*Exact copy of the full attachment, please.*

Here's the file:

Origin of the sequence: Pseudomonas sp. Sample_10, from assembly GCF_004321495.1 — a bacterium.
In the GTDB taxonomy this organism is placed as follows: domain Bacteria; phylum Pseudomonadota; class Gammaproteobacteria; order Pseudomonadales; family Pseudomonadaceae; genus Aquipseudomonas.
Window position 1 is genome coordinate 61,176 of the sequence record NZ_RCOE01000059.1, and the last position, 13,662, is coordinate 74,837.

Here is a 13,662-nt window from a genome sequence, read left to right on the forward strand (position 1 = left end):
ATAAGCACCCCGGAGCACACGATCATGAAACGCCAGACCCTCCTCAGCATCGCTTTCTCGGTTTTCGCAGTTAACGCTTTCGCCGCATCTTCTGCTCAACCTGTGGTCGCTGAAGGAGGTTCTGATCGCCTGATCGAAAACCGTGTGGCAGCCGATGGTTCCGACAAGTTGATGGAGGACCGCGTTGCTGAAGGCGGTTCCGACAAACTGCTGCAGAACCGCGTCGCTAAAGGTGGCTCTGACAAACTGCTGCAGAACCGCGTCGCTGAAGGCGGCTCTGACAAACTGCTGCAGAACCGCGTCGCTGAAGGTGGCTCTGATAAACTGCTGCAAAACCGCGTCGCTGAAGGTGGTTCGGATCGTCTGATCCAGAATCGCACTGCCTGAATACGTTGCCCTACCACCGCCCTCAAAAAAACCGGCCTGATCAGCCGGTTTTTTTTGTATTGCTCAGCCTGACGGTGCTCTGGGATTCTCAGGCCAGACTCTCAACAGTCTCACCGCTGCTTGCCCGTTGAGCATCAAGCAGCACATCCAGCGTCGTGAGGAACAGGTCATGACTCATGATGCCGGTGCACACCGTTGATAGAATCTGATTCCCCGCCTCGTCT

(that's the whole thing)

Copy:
Origin of the sequence: Pseudomonas sp. Sample_10, from assembly GCF_004321495.1 — a bacterium.
In the GTDB taxonomy this organism is placed as follows: domain Bacteria; phylum Pseudomonadota; class Gammaproteobacteria; order Pseudomonadales; family Pseudomonadaceae; genus Aquipseudomonas.
Window position 1 is genome coordinate 61,176 of the sequence record NZ_RCOE01000059.1, and the last position, 13,662, is coordinate 74,837.

Here is a 13,662-nt window from a genome sequence, read left to right on the forward strand (position 1 = left end):
ATAAGCACCCCGGAGCACACGATCATGAAACGCCAGACCCTCCTCAGCATCGCTTTCTCGGTTTTCGCAGTTAACGCTTTCGCCGCATCTTCTGCTCAACCTGTGGTCGCTGAAGGAGGTTCTGATCGCCTGATCGAAAACCGTGTGGCAGCCGATGGTTCCGACAAGTTGATGGAGGACCGCGTTGCTGAAGGCGGTTCCGACAAACTGCTGCAGAACCGCGTCGCTAAAGGTGGCTCTGACAAACTGCTGCAGAACCGCGTCGCTGAAGGCGGCTCTGACAAACTGCTGCAGAACCGCGTCGCTGAAGGTGGCTCTGATAAACTGCTGCAAAACCGCGTCGCTGAAGGTGGTTCGGATCGTCTGATCCAGAATCGCACTGCCTGAATACGTTGCCCTACCACCGCCCTCAAAAAAACCGGCCTGATCAGCCGGTTTTTTTTGTATTGCTCAGCCTGACGGTGCTCTGGGATTCTCAGGCCAGACTCTCAACAGTCTCACCGCTGCTTGCCCGTTGAGCATCAAGCAGCACATCCAGCGTCGTGAGGAACAGGTCATGACTCATGATGCCGGTGCACACCGTTGATAGAATCTGATTCCCCGCCTCGTCT